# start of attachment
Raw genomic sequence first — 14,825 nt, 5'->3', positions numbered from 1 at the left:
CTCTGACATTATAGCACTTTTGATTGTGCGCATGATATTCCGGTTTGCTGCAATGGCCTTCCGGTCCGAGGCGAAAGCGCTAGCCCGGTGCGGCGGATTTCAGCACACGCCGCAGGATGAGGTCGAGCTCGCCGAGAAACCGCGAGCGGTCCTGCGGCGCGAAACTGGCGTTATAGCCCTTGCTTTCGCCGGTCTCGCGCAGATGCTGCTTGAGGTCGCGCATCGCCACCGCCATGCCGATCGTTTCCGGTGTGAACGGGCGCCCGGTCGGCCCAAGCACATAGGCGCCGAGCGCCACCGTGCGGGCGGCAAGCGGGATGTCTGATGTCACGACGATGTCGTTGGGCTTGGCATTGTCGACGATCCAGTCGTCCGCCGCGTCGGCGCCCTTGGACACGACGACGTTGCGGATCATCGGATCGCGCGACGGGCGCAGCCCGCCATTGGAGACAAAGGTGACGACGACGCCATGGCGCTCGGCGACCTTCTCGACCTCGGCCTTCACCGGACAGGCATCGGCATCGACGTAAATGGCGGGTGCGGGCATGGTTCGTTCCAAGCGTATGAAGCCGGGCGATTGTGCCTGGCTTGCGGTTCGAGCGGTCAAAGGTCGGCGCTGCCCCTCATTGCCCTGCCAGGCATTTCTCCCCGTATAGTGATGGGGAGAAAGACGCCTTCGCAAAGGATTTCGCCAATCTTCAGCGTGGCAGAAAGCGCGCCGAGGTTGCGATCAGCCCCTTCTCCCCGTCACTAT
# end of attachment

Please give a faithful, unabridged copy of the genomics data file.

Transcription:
Raw genomic sequence first — 14,825 nt, 5'->3', positions numbered from 1 at the left:
CTCTGACATTATAGCACTTTTGATTGTGCGCATGATATTCCGGTTTGCTGCAATGGCCTTCCGGTCCGAGGCGAAAGCGCTAGCCCGGTGCGGCGGATTTCAGCACACGCCGCAGGATGAGGTCGAGCTCGCCGAGAAACCGCGAGCGGTCCTGCGGCGCGAAACTGGCGTTATAGCCCTTGCTTTCGCCGGTCTCGCGCAGATGCTGCTTGAGGTCGCGCATCGCCACCGCCATGCCGATCGTTTCCGGTGTGAACGGGCGCCCGGTCGGCCCAAGCACATAGGCGCCGAGCGCCACCGTGCGGGCGGCAAGCGGGATGTCTGATGTCACGACGATGTCGTTGGGCTTGGCATTGTCGACGATCCAGTCGTCCGCCGCGTCGGCGCCCTTGGACACGACGACGTTGCGGATCATCGGATCGCGCGACGGGCGCAGCCCGCCATTGGAGACAAAGGTGACGACGACGCCATGGCGCTCGGCGACCTTCTCGACCTCGGCCTTCACCGGACAGGCATCGGCATCGACGTAAATGGCGGGTGCGGGCATGGTTCGTTCCAAGCGTATGAAGCCGGGCGATTGTGCCTGGCTTGCGGTTCGAGCGGTCAAAGGTCGGCGCTGCCCCTCATTGCCCTGCCAGGCATTTCTCCCCGTATAGTGATGGGGAGAAAGACGCCTTCGCAAAGGATTTCGCCAATCTTCAGCGTGGCAGAAAGCGCGCCGAGGTTGCGATCAGCCCCTTCTCCCCGTCACTAT